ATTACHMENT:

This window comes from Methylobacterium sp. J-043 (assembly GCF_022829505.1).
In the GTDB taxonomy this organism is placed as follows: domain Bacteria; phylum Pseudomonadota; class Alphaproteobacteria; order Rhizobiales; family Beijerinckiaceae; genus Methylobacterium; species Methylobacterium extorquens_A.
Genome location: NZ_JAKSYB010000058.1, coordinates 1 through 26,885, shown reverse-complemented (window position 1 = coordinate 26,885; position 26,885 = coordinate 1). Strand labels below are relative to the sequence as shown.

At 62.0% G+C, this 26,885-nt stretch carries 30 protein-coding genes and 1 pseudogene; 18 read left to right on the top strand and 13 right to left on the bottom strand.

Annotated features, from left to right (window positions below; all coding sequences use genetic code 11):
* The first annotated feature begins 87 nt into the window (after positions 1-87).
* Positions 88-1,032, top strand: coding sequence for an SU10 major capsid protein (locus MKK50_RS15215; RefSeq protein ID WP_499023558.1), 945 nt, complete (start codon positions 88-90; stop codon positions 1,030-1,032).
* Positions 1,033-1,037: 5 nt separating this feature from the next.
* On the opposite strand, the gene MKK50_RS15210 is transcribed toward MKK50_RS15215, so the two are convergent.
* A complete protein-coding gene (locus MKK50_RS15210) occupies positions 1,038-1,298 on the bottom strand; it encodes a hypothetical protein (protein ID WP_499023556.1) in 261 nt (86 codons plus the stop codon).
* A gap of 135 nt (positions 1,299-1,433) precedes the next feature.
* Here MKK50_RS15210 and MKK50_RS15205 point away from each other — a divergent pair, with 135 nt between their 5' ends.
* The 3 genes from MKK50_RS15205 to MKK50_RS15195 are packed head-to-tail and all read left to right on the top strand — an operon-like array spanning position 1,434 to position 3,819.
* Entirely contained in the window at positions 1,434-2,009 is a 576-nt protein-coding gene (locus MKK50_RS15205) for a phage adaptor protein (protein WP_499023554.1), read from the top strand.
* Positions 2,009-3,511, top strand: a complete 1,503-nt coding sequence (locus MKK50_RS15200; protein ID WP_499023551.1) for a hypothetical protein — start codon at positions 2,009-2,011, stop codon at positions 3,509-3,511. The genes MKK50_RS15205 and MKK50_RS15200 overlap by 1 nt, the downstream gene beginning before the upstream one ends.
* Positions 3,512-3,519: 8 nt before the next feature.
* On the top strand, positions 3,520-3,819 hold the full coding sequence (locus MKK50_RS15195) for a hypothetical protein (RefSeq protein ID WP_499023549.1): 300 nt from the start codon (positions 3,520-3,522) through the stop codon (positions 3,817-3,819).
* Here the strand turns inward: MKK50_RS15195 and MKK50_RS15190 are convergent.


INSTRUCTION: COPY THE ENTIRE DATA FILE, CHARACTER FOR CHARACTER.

This window comes from Methylobacterium sp. J-043 (assembly GCF_022829505.1).
In the GTDB taxonomy this organism is placed as follows: domain Bacteria; phylum Pseudomonadota; class Alphaproteobacteria; order Rhizobiales; family Beijerinckiaceae; genus Methylobacterium; species Methylobacterium extorquens_A.
Genome location: NZ_JAKSYB010000058.1, coordinates 1 through 26,885, shown reverse-complemented (window position 1 = coordinate 26,885; position 26,885 = coordinate 1). Strand labels below are relative to the sequence as shown.

At 62.0% G+C, this 26,885-nt stretch carries 30 protein-coding genes and 1 pseudogene; 18 read left to right on the top strand and 13 right to left on the bottom strand.

Annotated features, from left to right (window positions below; all coding sequences use genetic code 11):
* The first annotated feature begins 87 nt into the window (after positions 1-87).
* Positions 88-1,032, top strand: coding sequence for an SU10 major capsid protein (locus MKK50_RS15215; RefSeq protein ID WP_499023558.1), 945 nt, complete (start codon positions 88-90; stop codon positions 1,030-1,032).
* Positions 1,033-1,037: 5 nt separating this feature from the next.
* On the opposite strand, the gene MKK50_RS15210 is transcribed toward MKK50_RS15215, so the two are convergent.
* A complete protein-coding gene (locus MKK50_RS15210) occupies positions 1,038-1,298 on the bottom strand; it encodes a hypothetical protein (protein ID WP_499023556.1) in 261 nt (86 codons plus the stop codon).
* A gap of 135 nt (positions 1,299-1,433) precedes the next feature.
* Here MKK50_RS15210 and MKK50_RS15205 point away from each other — a divergent pair, with 135 nt between their 5' ends.
* The 3 genes from MKK50_RS15205 to MKK50_RS15195 are packed head-to-tail and all read left to right on the top strand — an operon-like array spanning position 1,434 to position 3,819.
* Entirely contained in the window at positions 1,434-2,009 is a 576-nt protein-coding gene (locus MKK50_RS15205) for a phage adaptor protein (protein WP_499023554.1), read from the top strand.
* Positions 2,009-3,511, top strand: a complete 1,503-nt coding sequence (locus MKK50_RS15200; protein ID WP_499023551.1) for a hypothetical protein — start codon at positions 2,009-2,011, stop codon at positions 3,509-3,511. The genes MKK50_RS15205 and MKK50_RS15200 overlap by 1 nt, the downstream gene beginning before the upstream one ends.
* Positions 3,512-3,519: 8 nt before the next feature.
* On the top strand, positions 3,520-3,819 hold the full coding sequence (locus MKK50_RS15195) for a hypothetical protein (RefSeq protein ID WP_499023549.1): 300 nt from the start codon (positions 3,520-3,522) through the stop codon (positions 3,817-3,819).
* Here the strand turns inward: MKK50_RS15195 and MKK50_RS15190 are convergent.